Data Transfer for Multiple Sensor Networks
Data Transfer for Multiple Sensor Networks (LEW-TOPS-76)
Performs well over a broad temperature range
At extreme temperatures, few electronic components are available to support intelligent data transfer over a common, linear combining medium such as wire or the airwaves. NASA Glenn's innovation allows the operating frequency of a sensor instrument to be time variant because the sensor is part of the frequency generator's transfer function. Each instrument associated with a sensor imparts a unique (orthogonal) signature onto the continuous output of that sensor. As a consequence, the outputs of numerous instruments may be simultaneously superimposed upon one another via a linear combining medium and then be separated at a common receiving node in a more temperate location using any number of linear source separation techniques. A listening node, using various techniques, can pick out the signal from a single sender, if it has unique qualities; e.g., a "voice." This technique is analogous to the human brain recognizing and following a single conversation in a party full of people talking and other distracting noises.
High-temperature sensors have been used in silicon carbide electronic oscillator circuits. The frequency of the oscillator changes as a function of changes in the sensor's parameters, such as pressure. This change is analogous to changes in the pitch of a person's voice. The output of this oscillator, and many others may be superimposed onto a single medium. This medium may be the power lines supplying current to the sensors, a third wire dedicated to data transmission, the airwaves through radio transmission, or an optical or other medium. However, with nothing to distinguish the identities of each source, this system is useless. Using frequency dividers and linear feedback shift registers, comprised of flip flops and combinatorial logic gates connected to each oscillator, unique bit stream codes may be generated. These unique codes are used to amplitude modulate the output of the sensor (both amplitude shift keying and on-off keying are applicable). By using a dividend of the oscillator frequency to generate the code, a constant a priori number of oscillator cycles will define each bit. At the receiver, a detected frequency will have associated with it a stored code pattern. Thus, a detected frequency will have a unique modulation pattern or "voice," disassociating it from noise and from other transmitting sensors. These codes may be pseudorandom binary sequences (PRBS), ASCII characters, gold codes, etc. The detected code length and frequency are measured, offering intelligent data transfer. This is an early-stage technology requiring additional development. Glenn welcomes co-development opportunities.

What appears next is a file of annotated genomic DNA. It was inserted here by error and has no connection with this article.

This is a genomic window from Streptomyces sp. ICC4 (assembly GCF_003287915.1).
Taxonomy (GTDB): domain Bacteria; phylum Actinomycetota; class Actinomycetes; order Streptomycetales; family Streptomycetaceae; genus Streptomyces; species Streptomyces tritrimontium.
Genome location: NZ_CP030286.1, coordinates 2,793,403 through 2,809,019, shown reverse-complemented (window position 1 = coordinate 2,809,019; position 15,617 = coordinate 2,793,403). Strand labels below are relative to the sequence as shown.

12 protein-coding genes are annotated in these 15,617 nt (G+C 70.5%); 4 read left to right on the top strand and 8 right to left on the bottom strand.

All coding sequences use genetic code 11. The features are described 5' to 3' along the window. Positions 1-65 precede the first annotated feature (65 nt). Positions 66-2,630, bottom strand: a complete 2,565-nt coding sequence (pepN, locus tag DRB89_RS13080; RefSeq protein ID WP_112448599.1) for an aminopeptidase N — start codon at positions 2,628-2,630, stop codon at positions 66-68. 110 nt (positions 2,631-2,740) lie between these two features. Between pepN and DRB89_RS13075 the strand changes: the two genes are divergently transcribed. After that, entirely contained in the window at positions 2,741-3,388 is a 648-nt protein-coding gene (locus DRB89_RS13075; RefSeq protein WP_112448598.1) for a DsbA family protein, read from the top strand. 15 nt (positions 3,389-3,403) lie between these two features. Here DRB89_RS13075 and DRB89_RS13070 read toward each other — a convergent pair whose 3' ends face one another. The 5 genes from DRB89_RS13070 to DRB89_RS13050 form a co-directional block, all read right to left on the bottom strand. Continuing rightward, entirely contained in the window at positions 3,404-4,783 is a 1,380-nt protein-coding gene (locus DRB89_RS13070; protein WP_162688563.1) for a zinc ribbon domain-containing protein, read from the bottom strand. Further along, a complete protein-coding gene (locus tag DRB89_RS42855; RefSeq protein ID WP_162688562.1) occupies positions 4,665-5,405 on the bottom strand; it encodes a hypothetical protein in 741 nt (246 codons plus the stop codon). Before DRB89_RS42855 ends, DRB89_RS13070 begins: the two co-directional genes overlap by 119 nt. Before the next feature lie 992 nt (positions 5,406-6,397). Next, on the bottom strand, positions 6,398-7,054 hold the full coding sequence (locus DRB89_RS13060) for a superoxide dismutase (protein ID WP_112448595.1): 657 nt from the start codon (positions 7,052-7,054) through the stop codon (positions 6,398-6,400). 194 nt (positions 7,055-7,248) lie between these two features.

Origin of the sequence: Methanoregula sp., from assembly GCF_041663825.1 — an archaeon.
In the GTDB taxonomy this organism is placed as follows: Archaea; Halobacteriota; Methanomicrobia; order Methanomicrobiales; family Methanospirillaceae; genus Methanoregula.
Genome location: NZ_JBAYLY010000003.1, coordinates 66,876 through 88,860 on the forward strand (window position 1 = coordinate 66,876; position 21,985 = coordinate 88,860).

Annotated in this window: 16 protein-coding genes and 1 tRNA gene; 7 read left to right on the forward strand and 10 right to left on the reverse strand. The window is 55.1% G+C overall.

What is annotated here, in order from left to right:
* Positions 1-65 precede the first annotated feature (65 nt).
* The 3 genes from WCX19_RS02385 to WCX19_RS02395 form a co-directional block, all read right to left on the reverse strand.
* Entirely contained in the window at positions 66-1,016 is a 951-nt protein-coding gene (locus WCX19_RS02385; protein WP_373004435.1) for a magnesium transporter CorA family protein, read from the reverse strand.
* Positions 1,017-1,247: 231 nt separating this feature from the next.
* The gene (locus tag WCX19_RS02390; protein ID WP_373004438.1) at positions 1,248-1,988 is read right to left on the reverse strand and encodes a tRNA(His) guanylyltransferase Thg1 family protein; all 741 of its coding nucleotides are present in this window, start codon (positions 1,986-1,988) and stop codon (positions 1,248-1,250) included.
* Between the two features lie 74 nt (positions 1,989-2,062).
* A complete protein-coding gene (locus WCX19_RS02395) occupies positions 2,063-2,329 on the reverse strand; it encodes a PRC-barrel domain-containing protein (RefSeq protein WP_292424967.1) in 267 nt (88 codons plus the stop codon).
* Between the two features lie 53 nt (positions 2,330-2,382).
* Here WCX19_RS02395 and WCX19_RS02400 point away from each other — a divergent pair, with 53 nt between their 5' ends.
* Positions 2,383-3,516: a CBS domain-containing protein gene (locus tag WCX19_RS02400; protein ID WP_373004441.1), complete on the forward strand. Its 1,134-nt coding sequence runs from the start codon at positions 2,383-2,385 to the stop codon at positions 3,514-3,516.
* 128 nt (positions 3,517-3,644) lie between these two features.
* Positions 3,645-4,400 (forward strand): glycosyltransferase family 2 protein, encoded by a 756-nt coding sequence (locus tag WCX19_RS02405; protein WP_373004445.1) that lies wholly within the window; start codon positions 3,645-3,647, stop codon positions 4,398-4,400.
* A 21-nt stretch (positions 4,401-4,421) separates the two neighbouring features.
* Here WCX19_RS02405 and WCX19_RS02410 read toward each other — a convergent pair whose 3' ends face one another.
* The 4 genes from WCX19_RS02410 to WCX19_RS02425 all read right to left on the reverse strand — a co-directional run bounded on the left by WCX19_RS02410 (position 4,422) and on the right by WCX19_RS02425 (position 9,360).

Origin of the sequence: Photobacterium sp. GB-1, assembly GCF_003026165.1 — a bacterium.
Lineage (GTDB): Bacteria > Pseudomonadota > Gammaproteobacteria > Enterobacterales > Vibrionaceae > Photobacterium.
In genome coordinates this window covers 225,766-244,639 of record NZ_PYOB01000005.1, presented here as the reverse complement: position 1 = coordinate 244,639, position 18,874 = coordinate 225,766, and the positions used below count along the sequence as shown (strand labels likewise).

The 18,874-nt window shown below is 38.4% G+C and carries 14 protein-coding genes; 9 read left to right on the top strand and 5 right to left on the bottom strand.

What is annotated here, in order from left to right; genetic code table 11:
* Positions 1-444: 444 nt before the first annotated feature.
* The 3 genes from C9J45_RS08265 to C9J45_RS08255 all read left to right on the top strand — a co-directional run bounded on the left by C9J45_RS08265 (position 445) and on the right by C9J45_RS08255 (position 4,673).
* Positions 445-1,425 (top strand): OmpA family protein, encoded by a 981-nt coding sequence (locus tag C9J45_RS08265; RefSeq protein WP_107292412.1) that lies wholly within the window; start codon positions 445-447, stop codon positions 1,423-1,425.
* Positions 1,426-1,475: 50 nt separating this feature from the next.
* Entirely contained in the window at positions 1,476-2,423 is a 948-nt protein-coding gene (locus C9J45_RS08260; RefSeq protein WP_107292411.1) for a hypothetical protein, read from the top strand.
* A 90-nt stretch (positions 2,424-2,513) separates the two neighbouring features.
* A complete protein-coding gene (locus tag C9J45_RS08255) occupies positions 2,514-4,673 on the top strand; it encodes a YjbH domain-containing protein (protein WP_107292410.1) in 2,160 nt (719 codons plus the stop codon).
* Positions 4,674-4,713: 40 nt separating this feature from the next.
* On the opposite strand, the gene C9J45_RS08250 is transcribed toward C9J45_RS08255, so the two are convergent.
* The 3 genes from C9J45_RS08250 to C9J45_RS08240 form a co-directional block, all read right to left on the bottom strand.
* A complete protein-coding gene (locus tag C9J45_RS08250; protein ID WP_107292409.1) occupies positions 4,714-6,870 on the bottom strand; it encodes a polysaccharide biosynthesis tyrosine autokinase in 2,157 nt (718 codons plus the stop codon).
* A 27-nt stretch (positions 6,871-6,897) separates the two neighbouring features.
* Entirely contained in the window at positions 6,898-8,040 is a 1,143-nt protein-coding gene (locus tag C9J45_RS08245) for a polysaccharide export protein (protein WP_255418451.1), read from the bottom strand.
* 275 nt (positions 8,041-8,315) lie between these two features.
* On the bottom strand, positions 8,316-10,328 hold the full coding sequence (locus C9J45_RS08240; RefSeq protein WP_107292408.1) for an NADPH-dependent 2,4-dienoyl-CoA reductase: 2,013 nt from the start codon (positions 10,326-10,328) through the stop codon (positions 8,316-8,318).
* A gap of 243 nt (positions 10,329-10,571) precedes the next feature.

- High temperature: Allows detection of desired sensor parameters at elevated temperatures
- Efficient: Uses a gate count orders of magnitude less than if a full processor was embedded
- Light weight: Allows many sensors to operate on the same wire bus
- High temperature sensing in jet engines, missiles, and rockets
- Deep hole sensing for energy extraction (oil, gas, geothermal)
- Ground vehicle internal combustion engine sensing